Now by Songwriter’s Music Group changing some wording to my song, wouldn’t that make Songwriter,s Music Group Co/writer’s?
    And if so what percentage will Songwriter’s Music Group own of my song’s? How will you figure out the percentage?
    Lastly, how come and why do Songwriter’s Group give $50,000 in a bonus? So it doesn’t say in the contract that Songwriter’s Group will be part owner of my song once the words has been altered!

    This is of the up most impotence to know these things before I can sign on the dotted line…

    I will like to think Songwriter,s in advance for addressing my concerns!

    Your truly,
    Larry Perry, Sr.

  9. i have a situtation where a relationship between my band and a ghost co writer has turned sour and he now says he is not giving permission for any of the songs he co wrote to be released by us – is he allowed to stop us from releasing or is the fact that he wrote songs with us knowing we would release them one day enough?

    • Hi David. Without something in writing from the outside writer, unfortunately he would indeed be able to stop you from using the compositions. Email me for further assistance and we can see about having the ghost writer sign off on something. Thanks

      Kurt Dahl
      Entertainment Lawyer

  10. Hi Kurt,
    Great article!
    I’m in a situation where I have written and recorded piano tracks to go along with a few songs (consisting of vocals, guitar and piano) on someone’s upcoming album and I’m not sure whether they think I was doing it pro bono or not (should’ve probably discussed it earlier!). I’m meeting them in a couple of weeks to discuss things further and I’m wondering what the best form of copyright to get would be? Having a 50/50 split seems harsh since they wrote the song and recorded vocals and guitar but I want some sort of recognition for my writing and some financial benefit.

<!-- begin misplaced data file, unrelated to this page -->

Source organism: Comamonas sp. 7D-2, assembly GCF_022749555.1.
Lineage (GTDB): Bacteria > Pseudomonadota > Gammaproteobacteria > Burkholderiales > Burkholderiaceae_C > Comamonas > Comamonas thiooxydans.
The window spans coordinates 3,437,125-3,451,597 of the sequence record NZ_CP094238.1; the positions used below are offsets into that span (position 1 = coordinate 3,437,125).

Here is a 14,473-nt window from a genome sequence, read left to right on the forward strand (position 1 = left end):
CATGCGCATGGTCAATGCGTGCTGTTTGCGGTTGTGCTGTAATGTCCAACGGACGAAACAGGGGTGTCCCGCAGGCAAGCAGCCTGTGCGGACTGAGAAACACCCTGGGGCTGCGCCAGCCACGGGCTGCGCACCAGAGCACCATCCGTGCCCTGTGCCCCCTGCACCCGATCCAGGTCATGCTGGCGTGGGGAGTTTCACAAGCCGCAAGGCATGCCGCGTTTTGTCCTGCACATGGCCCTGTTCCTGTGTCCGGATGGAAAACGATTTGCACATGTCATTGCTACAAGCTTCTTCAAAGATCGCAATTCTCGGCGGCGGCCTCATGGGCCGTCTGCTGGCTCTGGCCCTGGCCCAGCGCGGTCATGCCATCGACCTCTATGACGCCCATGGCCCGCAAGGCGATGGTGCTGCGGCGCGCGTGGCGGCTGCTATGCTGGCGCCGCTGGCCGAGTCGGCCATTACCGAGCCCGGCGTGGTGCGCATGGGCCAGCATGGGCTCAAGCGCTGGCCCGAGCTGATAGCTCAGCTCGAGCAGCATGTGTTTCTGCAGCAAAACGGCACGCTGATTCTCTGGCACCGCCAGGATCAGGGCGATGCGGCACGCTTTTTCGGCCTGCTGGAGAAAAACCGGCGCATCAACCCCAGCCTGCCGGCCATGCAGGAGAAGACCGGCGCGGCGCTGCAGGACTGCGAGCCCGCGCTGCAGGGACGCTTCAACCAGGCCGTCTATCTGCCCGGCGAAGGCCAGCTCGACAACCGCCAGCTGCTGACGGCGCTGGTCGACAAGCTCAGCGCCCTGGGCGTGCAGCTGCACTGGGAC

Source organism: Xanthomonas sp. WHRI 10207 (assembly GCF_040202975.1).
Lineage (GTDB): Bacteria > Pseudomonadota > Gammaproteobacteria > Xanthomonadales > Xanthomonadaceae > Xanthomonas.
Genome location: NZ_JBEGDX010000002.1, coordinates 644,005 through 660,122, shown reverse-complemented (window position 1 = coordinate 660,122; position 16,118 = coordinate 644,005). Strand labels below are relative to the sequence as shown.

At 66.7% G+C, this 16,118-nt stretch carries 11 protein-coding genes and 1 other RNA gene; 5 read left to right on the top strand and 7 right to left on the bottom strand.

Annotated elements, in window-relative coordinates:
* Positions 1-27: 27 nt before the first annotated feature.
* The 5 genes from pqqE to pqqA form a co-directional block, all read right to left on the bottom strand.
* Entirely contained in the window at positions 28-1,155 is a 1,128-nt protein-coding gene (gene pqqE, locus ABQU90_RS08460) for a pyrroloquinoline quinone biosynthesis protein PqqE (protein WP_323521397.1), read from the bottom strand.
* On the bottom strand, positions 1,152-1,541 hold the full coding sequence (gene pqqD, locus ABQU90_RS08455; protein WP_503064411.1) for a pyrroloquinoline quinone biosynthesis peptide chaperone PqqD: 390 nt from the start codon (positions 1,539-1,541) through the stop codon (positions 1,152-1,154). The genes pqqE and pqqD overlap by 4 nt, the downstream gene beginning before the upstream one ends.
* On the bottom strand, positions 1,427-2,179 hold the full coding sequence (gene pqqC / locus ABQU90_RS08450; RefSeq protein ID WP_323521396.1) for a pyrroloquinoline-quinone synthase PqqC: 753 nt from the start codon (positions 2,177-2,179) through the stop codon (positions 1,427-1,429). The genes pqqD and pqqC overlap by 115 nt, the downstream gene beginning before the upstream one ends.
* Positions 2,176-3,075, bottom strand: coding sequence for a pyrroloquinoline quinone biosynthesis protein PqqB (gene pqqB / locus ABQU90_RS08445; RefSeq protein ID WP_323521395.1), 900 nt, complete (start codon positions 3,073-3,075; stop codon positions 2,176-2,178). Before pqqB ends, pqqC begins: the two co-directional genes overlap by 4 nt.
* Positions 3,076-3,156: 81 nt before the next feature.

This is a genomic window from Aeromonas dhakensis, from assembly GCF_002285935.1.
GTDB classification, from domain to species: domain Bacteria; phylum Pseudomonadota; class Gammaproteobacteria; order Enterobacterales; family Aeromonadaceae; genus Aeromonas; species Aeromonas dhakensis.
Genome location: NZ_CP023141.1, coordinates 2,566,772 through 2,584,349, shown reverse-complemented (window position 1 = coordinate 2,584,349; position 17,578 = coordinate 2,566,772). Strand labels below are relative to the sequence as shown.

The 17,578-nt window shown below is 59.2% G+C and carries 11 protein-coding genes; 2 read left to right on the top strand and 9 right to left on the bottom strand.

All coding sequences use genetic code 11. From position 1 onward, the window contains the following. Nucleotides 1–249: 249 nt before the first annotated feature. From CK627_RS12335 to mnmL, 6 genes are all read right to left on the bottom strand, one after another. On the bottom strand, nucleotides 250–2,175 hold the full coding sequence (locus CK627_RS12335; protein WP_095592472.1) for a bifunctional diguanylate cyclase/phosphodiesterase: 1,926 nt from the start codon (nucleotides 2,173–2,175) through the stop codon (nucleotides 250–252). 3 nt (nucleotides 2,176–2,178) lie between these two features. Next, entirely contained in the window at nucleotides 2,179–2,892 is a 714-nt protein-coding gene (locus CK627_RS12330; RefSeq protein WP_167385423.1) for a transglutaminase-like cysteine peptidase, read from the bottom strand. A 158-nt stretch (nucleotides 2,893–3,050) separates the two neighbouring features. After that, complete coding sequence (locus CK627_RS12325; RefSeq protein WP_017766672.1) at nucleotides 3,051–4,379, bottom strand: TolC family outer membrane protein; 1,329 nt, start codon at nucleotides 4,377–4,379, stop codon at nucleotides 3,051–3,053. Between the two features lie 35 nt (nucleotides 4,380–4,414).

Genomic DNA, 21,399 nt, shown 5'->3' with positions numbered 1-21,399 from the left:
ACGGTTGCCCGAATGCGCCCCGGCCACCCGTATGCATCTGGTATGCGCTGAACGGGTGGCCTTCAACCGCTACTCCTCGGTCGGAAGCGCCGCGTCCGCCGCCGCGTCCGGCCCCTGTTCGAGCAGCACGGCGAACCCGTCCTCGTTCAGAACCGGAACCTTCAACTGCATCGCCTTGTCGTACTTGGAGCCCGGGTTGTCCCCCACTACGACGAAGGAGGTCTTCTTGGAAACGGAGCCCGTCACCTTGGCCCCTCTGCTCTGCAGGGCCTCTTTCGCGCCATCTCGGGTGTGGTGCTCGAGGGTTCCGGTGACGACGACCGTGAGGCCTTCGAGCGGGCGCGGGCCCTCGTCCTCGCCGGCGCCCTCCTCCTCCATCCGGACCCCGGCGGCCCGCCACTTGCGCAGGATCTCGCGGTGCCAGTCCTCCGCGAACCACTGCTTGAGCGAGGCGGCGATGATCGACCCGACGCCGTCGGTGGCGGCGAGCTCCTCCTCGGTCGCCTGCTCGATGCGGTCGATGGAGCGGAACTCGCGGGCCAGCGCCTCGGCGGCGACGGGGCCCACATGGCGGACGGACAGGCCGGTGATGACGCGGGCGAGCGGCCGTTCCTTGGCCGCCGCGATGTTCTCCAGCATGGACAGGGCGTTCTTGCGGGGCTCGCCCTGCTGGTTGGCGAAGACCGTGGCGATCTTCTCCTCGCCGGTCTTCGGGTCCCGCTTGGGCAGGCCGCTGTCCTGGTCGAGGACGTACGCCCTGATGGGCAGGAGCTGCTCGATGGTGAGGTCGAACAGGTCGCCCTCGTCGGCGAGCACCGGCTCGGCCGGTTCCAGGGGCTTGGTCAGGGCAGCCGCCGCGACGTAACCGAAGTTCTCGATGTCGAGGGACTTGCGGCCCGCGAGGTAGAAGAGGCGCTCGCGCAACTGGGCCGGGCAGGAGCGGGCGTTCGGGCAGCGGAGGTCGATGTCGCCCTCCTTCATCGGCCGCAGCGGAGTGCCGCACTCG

Any advice would be appreciated, thanks a lot!

    • Hi Martin. I would have to hear the song before and after your contribution, but suffice to say that you should talk with them about what % of the composition is yours, and what both sides feel is fair.

      Kurt Dahl
      Entertainment Lawyer

  11. I have a song I co wrote with two other people. We wrote this song for my upcoming EP. The recorded version is done but not released. It will most likely be released within the next 2 months thru a record label. One of the co writers have asked to perform this song at his Gigs. I know he’s a co writer of the song, but will this mess up my chance to release my produced version of it thru a record label?